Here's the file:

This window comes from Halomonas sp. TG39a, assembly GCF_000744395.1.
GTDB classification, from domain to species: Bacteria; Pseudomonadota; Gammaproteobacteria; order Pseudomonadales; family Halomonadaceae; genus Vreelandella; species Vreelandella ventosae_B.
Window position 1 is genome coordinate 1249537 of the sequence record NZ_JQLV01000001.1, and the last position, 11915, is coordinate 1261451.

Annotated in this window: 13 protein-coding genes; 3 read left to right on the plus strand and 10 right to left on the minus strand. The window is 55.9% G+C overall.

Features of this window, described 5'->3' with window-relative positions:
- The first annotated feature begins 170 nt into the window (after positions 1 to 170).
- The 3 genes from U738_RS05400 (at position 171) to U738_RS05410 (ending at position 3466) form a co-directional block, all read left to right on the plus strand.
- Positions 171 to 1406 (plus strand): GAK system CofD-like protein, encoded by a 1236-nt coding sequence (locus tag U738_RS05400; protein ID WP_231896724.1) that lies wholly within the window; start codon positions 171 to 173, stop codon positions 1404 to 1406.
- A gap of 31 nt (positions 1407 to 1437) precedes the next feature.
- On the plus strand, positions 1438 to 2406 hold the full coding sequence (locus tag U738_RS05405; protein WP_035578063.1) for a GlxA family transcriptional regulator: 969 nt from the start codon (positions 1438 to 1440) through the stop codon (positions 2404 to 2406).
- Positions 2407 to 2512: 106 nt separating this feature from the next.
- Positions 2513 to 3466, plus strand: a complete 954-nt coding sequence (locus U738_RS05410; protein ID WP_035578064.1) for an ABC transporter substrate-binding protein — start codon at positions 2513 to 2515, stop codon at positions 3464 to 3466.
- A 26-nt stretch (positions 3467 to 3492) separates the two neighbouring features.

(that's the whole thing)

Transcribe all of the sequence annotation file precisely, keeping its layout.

This window comes from Halomonas sp. TG39a, assembly GCF_000744395.1.
GTDB classification, from domain to species: Bacteria; Pseudomonadota; Gammaproteobacteria; order Pseudomonadales; family Halomonadaceae; genus Vreelandella; species Vreelandella ventosae_B.
Window position 1 is genome coordinate 1249537 of the sequence record NZ_JQLV01000001.1, and the last position, 11915, is coordinate 1261451.

Annotated in this window: 13 protein-coding genes; 3 read left to right on the plus strand and 10 right to left on the minus strand. The window is 55.9% G+C overall.

Features of this window, described 5'->3' with window-relative positions:
- The first annotated feature begins 170 nt into the window (after positions 1 to 170).
- The 3 genes from U738_RS05400 (at position 171) to U738_RS05410 (ending at position 3466) form a co-directional block, all read left to right on the plus strand.
- Positions 171 to 1406 (plus strand): GAK system CofD-like protein, encoded by a 1236-nt coding sequence (locus tag U738_RS05400; protein ID WP_231896724.1) that lies wholly within the window; start codon positions 171 to 173, stop codon positions 1404 to 1406.
- A gap of 31 nt (positions 1407 to 1437) precedes the next feature.
- On the plus strand, positions 1438 to 2406 hold the full coding sequence (locus tag U738_RS05405; protein WP_035578063.1) for a GlxA family transcriptional regulator: 969 nt from the start codon (positions 1438 to 1440) through the stop codon (positions 2404 to 2406).
- Positions 2407 to 2512: 106 nt separating this feature from the next.
- Positions 2513 to 3466, plus strand: a complete 954-nt coding sequence (locus U738_RS05410; protein ID WP_035578064.1) for an ABC transporter substrate-binding protein — start codon at positions 2513 to 2515, stop codon at positions 3464 to 3466.
- A 26-nt stretch (positions 3467 to 3492) separates the two neighbouring features.